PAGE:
SxSW: TV Comedy of Today

by March 13, 2007

The TV Comedy of Today panel at South by Southwest 2007 featured writers from the Family Guy and The Simpsons discussing the state of humor on televisions and their processes for creating animated comedies.

  • The Simpsons Movie is somewhere between Sergeant Pepper’s album and Sergeant Pepper’s film.
  • All shows push political correctness. If it is funny, they try to include it. If the censors don’t want us to do it, it’s probably a good idea to do it. Just try and if it gets on, it gets on.
  • Censors are worried about the crackpot group that will voice concerns. Political correctness is getting worse year over year. Network: “we get it but other won’t.” Networks are frightened entities.
  • Television so many people you have to answer to. So easy to say no. So hard to say yes.
  • Writer’s room is a hot house. Full range of ages. Absolutely rip each other apart. Everyone has to have a really thick skin.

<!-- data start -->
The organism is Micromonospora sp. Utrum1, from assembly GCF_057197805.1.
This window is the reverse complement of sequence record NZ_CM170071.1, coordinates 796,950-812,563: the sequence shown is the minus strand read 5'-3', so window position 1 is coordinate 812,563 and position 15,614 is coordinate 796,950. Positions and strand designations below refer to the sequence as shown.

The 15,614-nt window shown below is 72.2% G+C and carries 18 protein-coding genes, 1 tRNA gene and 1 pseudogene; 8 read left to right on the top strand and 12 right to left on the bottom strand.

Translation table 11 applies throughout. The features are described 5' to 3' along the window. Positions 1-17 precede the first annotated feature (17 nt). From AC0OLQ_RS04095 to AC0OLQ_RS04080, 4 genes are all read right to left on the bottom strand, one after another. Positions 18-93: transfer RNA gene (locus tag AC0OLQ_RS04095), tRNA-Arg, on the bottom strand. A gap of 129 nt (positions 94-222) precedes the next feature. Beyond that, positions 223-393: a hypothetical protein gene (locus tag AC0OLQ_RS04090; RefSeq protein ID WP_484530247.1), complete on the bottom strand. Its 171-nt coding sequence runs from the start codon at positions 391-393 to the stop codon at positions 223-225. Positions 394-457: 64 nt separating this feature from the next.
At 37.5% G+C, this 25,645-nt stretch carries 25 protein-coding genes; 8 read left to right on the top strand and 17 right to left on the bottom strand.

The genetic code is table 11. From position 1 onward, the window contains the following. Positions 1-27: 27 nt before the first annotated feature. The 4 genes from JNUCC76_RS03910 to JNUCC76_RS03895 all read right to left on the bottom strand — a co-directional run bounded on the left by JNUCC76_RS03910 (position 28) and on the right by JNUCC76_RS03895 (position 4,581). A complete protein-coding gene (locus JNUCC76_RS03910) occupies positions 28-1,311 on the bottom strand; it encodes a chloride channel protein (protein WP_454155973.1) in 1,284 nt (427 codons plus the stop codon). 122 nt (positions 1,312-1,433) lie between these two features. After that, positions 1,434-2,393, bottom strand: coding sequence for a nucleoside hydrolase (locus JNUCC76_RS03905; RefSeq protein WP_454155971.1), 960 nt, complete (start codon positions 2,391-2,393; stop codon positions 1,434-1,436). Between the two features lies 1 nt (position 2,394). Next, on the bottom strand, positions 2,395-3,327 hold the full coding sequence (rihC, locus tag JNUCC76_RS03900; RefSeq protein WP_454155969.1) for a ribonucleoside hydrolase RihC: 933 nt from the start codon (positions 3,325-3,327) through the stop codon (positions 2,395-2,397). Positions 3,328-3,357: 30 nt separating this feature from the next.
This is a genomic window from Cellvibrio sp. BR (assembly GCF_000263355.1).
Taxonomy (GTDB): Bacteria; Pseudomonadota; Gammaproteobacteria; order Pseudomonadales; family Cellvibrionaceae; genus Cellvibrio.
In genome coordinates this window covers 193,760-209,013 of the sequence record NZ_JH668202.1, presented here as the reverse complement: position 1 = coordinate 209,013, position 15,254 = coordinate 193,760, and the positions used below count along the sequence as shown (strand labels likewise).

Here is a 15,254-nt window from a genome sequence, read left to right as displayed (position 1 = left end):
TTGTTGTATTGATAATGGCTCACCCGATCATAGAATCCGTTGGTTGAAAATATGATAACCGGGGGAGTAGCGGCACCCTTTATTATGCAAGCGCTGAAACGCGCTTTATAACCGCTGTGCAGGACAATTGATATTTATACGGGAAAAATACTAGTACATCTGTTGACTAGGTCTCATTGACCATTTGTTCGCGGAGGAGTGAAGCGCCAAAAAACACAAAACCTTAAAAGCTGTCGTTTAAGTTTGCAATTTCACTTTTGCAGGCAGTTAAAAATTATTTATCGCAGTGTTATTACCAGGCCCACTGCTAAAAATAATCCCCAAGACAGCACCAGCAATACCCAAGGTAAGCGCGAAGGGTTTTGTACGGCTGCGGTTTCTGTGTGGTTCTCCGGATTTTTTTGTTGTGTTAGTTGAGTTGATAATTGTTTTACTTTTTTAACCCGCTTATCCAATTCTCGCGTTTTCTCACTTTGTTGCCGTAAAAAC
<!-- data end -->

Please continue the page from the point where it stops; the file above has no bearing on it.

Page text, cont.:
• Comedy writers room = sports locker room with geeks.
  • Comedy writers tend to be very self-loathing.
  • Weekly shows give you more time to stew in your creative juices. Most productive day is 80% goofing off. Have to have that level of process to be creative.
  • Turn around for Simpsons & Family Guy is 10 months per show.
  • How to get into comedy writing: be obsessed and follow a dream. Have talent and stick to it and something will happen. If you are well adjusted, it’s not for you.
  • Tension between new writers and old writers keeps stories interesting. New writers adapt to room not the other way around.
  • A lot of the funniest stuff does not make it into the show –it degrades into nonsense.
  • Will TV shows ever go to DVD directly? Family Guy movie did that.
  • Characters will ebb and flow.
  • Established rule that Homer can’t be dumber than a dog. But then had a weeklong debate about what kind of dog.
  • In Family Guy, if Seth laughs –it gets in.
  • People don’t mind jokes that they don’t understand. Like that some things are beyond them.
  • Begin with naïve optimism.
  • Bootlegging: can’t control it. Think it spreads the show to viewers on DVD & TV.